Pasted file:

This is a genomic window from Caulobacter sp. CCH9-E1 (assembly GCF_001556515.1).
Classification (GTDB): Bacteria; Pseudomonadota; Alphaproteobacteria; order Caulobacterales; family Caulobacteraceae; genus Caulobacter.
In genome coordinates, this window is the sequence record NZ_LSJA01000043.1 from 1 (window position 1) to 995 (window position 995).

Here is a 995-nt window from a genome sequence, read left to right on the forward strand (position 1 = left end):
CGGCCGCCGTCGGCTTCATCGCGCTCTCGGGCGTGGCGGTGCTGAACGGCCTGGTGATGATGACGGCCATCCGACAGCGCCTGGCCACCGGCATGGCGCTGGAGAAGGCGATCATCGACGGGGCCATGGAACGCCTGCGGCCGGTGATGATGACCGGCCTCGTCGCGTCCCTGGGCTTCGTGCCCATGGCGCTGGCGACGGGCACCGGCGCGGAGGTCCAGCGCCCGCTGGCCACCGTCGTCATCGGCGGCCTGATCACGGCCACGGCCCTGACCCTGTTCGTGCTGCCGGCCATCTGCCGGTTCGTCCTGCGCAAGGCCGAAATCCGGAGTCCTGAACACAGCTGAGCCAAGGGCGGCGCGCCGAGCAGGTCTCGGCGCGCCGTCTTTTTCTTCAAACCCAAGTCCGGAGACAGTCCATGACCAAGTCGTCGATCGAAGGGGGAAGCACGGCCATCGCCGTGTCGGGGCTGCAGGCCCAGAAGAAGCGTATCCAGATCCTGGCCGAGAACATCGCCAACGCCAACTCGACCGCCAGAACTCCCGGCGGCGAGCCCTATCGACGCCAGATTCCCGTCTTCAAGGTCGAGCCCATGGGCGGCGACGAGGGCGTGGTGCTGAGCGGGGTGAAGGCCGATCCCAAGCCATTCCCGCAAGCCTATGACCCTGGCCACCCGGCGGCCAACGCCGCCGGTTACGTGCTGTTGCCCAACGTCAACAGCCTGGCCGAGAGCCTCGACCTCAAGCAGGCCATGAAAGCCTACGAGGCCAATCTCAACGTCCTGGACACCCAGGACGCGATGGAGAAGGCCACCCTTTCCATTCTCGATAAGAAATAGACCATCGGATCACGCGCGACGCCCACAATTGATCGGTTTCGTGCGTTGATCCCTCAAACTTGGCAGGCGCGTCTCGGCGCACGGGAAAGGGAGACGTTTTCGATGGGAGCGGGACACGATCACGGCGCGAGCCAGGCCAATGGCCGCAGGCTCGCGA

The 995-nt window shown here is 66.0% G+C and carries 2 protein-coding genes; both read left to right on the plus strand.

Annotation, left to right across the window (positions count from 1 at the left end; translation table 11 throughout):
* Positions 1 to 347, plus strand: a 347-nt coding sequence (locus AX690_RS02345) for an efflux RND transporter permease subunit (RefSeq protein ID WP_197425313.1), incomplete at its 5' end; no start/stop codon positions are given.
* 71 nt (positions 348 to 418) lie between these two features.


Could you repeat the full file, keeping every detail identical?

This is a genomic window from Caulobacter sp. CCH9-E1 (assembly GCF_001556515.1).
Classification (GTDB): Bacteria; Pseudomonadota; Alphaproteobacteria; order Caulobacterales; family Caulobacteraceae; genus Caulobacter.
In genome coordinates, this window is the sequence record NZ_LSJA01000043.1 from 1 (window position 1) to 995 (window position 995).

Here is a 995-nt window from a genome sequence, read left to right on the forward strand (position 1 = left end):
CGGCCGCCGTCGGCTTCATCGCGCTCTCGGGCGTGGCGGTGCTGAACGGCCTGGTGATGATGACGGCCATCCGACAGCGCCTGGCCACCGGCATGGCGCTGGAGAAGGCGATCATCGACGGGGCCATGGAACGCCTGCGGCCGGTGATGATGACCGGCCTCGTCGCGTCCCTGGGCTTCGTGCCCATGGCGCTGGCGACGGGCACCGGCGCGGAGGTCCAGCGCCCGCTGGCCACCGTCGTCATCGGCGGCCTGATCACGGCCACGGCCCTGACCCTGTTCGTGCTGCCGGCCATCTGCCGGTTCGTCCTGCGCAAGGCCGAAATCCGGAGTCCTGAACACAGCTGAGCCAAGGGCGGCGCGCCGAGCAGGTCTCGGCGCGCCGTCTTTTTCTTCAAACCCAAGTCCGGAGACAGTCCATGACCAAGTCGTCGATCGAAGGGGGAAGCACGGCCATCGCCGTGTCGGGGCTGCAGGCCCAGAAGAAGCGTATCCAGATCCTGGCCGAGAACATCGCCAACGCCAACTCGACCGCCAGAACTCCCGGCGGCGAGCCCTATCGACGCCAGATTCCCGTCTTCAAGGTCGAGCCCATGGGCGGCGACGAGGGCGTGGTGCTGAGCGGGGTGAAGGCCGATCCCAAGCCATTCCCGCAAGCCTATGACCCTGGCCACCCGGCGGCCAACGCCGCCGGTTACGTGCTGTTGCCCAACGTCAACAGCCTGGCCGAGAGCCTCGACCTCAAGCAGGCCATGAAAGCCTACGAGGCCAATCTCAACGTCCTGGACACCCAGGACGCGATGGAGAAGGCCACCCTTTCCATTCTCGATAAGAAATAGACCATCGGATCACGCGCGACGCCCACAATTGATCGGTTTCGTGCGTTGATCCCTCAAACTTGGCAGGCGCGTCTCGGCGCACGGGAAAGGGAGACGTTTTCGATGGGAGCGGGACACGATCACGGCGCGAGCCAGGCCAATGGCCGCAGGCTCGCGA

The 995-nt window shown here is 66.0% G+C and carries 2 protein-coding genes; both read left to right on the plus strand.

Annotation, left to right across the window (positions count from 1 at the left end; translation table 11 throughout):
* Positions 1 to 347, plus strand: a 347-nt coding sequence (locus AX690_RS02345) for an efflux RND transporter permease subunit (RefSeq protein ID WP_197425313.1), incomplete at its 5' end; no start/stop codon positions are given.
* 71 nt (positions 348 to 418) lie between these two features.